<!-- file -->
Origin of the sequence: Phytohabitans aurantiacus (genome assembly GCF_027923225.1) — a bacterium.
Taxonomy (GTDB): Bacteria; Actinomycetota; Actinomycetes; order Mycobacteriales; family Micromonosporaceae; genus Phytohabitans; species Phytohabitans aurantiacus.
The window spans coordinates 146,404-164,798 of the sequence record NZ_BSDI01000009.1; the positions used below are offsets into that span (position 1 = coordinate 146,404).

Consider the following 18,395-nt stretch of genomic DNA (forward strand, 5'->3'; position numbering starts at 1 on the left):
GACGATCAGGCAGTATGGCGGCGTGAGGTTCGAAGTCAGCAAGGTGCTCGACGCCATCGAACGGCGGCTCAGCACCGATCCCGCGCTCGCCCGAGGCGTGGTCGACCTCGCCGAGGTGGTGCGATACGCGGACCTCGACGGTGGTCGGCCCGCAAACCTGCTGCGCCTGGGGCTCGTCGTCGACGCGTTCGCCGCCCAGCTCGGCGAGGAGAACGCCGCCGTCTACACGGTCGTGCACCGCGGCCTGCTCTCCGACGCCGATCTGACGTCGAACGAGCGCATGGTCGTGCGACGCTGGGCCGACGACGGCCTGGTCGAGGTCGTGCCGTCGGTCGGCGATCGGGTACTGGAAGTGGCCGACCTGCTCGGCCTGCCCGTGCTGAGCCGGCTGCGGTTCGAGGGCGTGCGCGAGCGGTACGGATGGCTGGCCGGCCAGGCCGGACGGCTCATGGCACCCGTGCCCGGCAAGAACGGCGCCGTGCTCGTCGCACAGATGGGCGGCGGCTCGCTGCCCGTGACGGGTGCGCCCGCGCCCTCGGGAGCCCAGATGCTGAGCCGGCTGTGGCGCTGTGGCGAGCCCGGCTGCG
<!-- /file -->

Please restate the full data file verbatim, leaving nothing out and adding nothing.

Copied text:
Origin of the sequence: Phytohabitans aurantiacus (genome assembly GCF_027923225.1) — a bacterium.
Taxonomy (GTDB): Bacteria; Actinomycetota; Actinomycetes; order Mycobacteriales; family Micromonosporaceae; genus Phytohabitans; species Phytohabitans aurantiacus.
The window spans coordinates 146,404-164,798 of the sequence record NZ_BSDI01000009.1; the positions used below are offsets into that span (position 1 = coordinate 146,404).

Consider the following 18,395-nt stretch of genomic DNA (forward strand, 5'->3'; position numbering starts at 1 on the left):
GACGATCAGGCAGTATGGCGGCGTGAGGTTCGAAGTCAGCAAGGTGCTCGACGCCATCGAACGGCGGCTCAGCACCGATCCCGCGCTCGCCCGAGGCGTGGTCGACCTCGCCGAGGTGGTGCGATACGCGGACCTCGACGGTGGTCGGCCCGCAAACCTGCTGCGCCTGGGGCTCGTCGTCGACGCGTTCGCCGCCCAGCTCGGCGAGGAGAACGCCGCCGTCTACACGGTCGTGCACCGCGGCCTGCTCTCCGACGCCGATCTGACGTCGAACGAGCGCATGGTCGTGCGACGCTGGGCCGACGACGGCCTGGTCGAGGTCGTGCCGTCGGTCGGCGATCGGGTACTGGAAGTGGCCGACCTGCTCGGCCTGCCCGTGCTGAGCCGGCTGCGGTTCGAGGGCGTGCGCGAGCGGTACGGATGGCTGGCCGGCCAGGCCGGACGGCTCATGGCACCCGTGCCCGGCAAGAACGGCGCCGTGCTCGTCGCACAGATGGGCGGCGGCTCGCTGCCCGTGACGGGTGCGCCCGCGCCCTCGGGAGCCCAGATGCTGAGCCGGCTGTGGCGCTGTGGCGAGCCCGGCTGCG